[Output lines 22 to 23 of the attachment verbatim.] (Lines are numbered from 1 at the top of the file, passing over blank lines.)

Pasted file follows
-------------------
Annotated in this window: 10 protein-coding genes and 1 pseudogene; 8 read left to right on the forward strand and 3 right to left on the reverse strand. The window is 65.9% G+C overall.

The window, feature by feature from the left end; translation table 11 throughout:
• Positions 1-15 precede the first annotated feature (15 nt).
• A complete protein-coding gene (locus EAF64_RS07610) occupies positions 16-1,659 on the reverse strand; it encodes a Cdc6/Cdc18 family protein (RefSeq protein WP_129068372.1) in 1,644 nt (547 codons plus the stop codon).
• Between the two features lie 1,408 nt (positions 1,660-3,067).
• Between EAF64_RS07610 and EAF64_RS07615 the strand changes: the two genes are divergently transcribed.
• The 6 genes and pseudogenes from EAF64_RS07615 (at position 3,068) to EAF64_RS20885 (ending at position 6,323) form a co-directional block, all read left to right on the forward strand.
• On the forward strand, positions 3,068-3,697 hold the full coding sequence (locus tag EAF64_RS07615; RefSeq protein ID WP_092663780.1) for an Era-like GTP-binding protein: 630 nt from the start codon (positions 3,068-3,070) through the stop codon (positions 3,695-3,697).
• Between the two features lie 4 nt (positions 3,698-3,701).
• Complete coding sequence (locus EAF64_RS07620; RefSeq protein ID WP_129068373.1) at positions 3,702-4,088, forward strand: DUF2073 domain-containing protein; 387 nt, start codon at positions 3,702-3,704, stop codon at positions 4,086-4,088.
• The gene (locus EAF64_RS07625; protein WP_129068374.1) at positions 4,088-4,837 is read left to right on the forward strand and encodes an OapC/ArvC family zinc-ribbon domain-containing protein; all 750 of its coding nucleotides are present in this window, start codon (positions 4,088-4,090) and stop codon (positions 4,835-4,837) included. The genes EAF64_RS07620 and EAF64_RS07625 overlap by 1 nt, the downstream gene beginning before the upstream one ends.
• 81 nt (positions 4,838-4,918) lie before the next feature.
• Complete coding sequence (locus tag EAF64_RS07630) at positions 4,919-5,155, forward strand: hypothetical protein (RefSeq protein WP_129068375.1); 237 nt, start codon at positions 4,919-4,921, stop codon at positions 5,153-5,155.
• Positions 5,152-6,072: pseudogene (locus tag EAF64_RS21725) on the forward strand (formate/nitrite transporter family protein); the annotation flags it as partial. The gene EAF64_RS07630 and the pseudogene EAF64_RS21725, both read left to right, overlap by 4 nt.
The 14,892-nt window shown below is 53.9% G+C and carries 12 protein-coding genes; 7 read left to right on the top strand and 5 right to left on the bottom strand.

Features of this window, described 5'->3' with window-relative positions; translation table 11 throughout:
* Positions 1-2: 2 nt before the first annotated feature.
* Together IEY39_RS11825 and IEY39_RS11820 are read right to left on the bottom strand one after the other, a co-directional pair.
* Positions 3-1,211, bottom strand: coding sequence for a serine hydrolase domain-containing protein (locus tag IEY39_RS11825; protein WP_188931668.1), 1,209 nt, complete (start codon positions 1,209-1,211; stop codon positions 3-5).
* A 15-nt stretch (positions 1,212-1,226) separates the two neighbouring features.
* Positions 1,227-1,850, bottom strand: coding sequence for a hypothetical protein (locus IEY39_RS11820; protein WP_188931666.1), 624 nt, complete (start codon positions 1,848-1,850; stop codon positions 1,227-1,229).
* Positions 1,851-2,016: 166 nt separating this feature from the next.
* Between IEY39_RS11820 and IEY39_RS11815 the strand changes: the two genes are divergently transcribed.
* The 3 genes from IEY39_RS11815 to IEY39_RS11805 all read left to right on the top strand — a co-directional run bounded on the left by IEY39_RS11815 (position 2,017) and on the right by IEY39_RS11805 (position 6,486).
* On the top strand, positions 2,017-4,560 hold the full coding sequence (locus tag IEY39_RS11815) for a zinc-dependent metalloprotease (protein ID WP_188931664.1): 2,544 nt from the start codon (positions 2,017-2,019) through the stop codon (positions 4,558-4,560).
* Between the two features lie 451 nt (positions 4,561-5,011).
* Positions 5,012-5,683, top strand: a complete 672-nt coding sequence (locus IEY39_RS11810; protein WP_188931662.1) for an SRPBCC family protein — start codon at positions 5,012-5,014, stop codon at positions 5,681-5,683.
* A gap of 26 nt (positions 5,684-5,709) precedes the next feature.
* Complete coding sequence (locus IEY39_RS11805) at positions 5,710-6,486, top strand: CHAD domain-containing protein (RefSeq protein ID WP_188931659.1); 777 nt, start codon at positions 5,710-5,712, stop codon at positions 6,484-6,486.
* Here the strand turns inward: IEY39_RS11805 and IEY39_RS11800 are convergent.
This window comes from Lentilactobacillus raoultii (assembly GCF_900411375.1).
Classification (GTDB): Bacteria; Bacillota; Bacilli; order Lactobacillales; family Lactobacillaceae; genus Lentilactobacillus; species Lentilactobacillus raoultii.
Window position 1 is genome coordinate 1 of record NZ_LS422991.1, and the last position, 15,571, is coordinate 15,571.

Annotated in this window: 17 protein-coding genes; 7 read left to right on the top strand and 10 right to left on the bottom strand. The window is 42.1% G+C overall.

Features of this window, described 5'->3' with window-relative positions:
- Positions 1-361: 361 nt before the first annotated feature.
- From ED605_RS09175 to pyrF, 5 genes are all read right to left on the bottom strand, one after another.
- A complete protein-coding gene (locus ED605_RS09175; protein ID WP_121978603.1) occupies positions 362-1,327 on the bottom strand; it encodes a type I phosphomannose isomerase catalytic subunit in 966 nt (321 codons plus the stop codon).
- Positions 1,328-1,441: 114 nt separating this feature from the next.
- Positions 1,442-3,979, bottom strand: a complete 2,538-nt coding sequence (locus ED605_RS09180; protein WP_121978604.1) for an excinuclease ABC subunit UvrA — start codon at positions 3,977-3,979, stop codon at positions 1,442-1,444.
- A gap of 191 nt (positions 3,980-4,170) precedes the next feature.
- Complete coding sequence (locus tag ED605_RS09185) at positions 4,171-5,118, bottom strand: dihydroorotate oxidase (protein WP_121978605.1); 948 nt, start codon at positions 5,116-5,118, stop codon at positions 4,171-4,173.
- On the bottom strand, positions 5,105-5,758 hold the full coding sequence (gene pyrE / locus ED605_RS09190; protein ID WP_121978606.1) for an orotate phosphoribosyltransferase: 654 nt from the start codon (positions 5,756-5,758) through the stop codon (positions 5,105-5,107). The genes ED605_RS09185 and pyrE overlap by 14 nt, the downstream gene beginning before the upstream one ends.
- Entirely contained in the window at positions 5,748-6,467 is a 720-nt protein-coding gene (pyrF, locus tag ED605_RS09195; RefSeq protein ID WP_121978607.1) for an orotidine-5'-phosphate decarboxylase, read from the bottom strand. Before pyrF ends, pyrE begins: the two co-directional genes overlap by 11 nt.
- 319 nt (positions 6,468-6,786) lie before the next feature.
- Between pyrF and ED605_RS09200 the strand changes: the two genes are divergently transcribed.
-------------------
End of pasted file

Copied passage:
* Positions 1,851-2,016: 166 nt separating this feature from the next.
* Between IEY39_RS11820 and IEY39_RS11815 the strand changes: the two genes are divergently transcribed.